Check out these three must-play virtual reality games
November 15, 2021
In wake of Mark Zuckerberg’s magnificently cringe reveal of several titles coming to the Oculus Quest, a move made in coincidental conjunction with Facebook’s rebranding amid privacy violations, the virtual reality landscape has been getting a lot of buzz as of recently.
While the medium – and Oculus as a brand – has existed for nearly a decade, recent years has seen the platform gain much desired AAA attention, with tentpole tiles like “Half Life: Alyx” bringing back the icon PC franchise after nearly 13 years to “Medal of Honor: Above and Beyond” bringing back the iconic World War II shooter (which was created by Steven Spielberg of all people) to VR for the first time. Nonetheless, many of the best titles to play on VR are of the smaller, more experimental scale. Here are a handful of delightful titles to check out if you want to get the most out of VR.
Virtual, Virtual Reality (2017)
My personal favorite VR game, this indie gem by Tender Claws is a short-narrative experience for those looking to truly push the boundaries of VR as a storytelling medium. You are a newly recruited human employee of a wonderfully energetic company of robotic assistants taking jobs from inanimate objects in need of help. Essentially, the whole world is made up of objects, all with distinct personalities, and you are the last repair guy in the world. Don’t think too much about the premise as it only gets darker the more you question it. Silly antics of helping a pinwheel blow in the wind, a slab of butter be melted or help a tumbleweed tumble set a positive and uplifting mood. It’s an engaging and fun-filled experience that fully utilizes VR for its many gags. All I can say without spoiling its true story is to never answer the phone.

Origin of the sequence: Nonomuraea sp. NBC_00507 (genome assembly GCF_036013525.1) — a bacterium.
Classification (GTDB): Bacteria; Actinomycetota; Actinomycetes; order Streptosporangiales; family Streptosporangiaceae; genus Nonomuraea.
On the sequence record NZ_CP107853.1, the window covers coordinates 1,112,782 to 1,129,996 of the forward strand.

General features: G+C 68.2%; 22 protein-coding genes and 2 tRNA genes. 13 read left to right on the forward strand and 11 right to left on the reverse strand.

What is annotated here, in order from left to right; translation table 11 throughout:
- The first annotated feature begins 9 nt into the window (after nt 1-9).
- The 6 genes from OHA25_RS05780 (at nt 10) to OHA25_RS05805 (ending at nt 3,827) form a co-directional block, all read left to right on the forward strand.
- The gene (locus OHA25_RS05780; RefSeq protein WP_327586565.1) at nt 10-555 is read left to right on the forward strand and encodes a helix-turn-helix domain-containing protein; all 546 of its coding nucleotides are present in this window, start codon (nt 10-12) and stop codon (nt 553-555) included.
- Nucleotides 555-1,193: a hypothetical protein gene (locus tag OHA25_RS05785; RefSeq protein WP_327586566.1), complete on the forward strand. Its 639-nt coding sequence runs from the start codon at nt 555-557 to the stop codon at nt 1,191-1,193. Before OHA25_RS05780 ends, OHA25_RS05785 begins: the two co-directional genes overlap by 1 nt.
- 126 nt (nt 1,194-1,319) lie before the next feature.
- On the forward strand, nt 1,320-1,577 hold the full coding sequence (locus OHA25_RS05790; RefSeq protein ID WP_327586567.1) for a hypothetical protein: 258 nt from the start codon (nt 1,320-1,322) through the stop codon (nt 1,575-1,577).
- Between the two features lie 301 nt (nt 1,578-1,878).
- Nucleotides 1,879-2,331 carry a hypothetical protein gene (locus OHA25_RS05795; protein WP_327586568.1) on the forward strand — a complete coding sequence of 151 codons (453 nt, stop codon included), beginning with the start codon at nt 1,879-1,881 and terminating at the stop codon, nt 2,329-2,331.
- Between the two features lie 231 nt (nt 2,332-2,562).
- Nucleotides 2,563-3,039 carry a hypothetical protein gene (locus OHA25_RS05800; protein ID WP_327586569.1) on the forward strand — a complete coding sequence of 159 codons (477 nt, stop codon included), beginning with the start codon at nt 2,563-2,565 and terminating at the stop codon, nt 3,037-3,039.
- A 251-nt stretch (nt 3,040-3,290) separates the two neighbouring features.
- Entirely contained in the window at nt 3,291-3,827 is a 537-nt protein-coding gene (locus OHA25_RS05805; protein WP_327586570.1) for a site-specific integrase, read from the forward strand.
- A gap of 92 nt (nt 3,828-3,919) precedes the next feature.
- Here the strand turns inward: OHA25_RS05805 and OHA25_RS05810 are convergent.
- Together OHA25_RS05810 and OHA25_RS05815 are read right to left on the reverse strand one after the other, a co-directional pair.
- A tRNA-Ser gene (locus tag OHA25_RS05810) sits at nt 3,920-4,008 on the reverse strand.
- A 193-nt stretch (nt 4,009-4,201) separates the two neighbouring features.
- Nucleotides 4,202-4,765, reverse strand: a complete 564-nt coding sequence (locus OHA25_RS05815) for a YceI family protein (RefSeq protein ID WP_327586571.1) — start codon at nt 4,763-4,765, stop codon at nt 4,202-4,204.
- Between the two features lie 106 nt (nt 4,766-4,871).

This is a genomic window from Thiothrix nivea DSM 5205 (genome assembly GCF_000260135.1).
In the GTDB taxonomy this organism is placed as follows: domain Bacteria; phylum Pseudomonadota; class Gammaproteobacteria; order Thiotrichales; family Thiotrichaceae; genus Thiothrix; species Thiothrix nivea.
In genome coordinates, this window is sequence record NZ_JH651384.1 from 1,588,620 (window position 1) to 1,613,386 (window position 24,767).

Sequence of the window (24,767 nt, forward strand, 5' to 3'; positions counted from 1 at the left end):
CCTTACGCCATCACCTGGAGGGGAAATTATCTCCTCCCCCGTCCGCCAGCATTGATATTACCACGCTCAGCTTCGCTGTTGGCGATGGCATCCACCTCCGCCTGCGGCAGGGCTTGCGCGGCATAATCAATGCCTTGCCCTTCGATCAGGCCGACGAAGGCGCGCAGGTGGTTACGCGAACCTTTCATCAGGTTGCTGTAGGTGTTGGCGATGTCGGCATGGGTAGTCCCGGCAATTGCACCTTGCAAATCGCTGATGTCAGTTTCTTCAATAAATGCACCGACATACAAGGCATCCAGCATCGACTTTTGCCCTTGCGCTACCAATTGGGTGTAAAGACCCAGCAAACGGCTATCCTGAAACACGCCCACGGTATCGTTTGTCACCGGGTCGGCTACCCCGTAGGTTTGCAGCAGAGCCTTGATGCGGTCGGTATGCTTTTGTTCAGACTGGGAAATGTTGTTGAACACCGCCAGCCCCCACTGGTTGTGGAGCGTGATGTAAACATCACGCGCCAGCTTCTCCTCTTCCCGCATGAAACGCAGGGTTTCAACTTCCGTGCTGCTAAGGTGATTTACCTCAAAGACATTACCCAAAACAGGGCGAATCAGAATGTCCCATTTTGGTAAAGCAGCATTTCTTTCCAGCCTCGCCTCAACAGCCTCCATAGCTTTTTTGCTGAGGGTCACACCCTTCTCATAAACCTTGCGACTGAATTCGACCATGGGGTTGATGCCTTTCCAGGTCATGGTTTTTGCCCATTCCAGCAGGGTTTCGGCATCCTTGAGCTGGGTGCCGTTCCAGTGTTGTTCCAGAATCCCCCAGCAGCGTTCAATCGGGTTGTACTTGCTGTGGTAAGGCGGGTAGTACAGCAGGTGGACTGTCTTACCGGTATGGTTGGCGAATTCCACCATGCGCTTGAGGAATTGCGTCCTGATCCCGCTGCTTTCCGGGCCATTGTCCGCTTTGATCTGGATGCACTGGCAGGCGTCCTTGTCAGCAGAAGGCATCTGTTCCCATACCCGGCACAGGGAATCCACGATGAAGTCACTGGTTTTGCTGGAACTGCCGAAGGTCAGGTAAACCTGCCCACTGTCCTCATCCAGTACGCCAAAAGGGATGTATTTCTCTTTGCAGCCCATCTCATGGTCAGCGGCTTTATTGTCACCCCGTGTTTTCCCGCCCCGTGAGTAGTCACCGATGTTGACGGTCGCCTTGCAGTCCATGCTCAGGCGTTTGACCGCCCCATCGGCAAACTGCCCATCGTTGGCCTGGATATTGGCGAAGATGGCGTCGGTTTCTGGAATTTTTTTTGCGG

Red Matter (2018)
Another indie gem that takes players for a narrative whirl is “Red Matter” by Vertical Robot. The VR game is set in an alternate sci-fi Cold War, fought between the fictional nations of the Atlantic Union and Volgravia (unashamed analogies of the United States and USSR). You play as Agent Epsilon, agent for the Atlantic Union. After crash landing into the moon Rhea, the player begins to explore the base to find a mysterious set of documents tied to ending the Cold War. Despite its fictional universe, the atmosphere and art design is very reminiscent of ‘60s space-race and atom-punk aesthetic, providing a unique and cool world for you to explore in every nook and cranny. Most of the game is scavenging and reading the log entries of the base’s abandoned inhabitants, so the slower pace gives the industrial, claustrophobic sound design room to shine, immersing you in such a way that you’ll long remember this one after the credits roll.
The Cubicle (2016)
The shortest on this list, with the total play time being just 30 or so minutes, small package by Pelican Party Studios is completely free to purchase and play. A short film translated into VR, all seems normal (and boring) in a color-deprived office cubicle. Like the beginning of “The Matrix,” this simple illusion of normalcy slowly falls apart as the office space grows more disturbing with every glance. It uses VR quite effectively to sell its unsettling atmosphere as your cubicle embarks on a downward descent into insanity. The short run time and free entry fee make this one of the best first steps one can take into the VR indie scene and a perfect example of the narrative strength only VR is capable of flexing.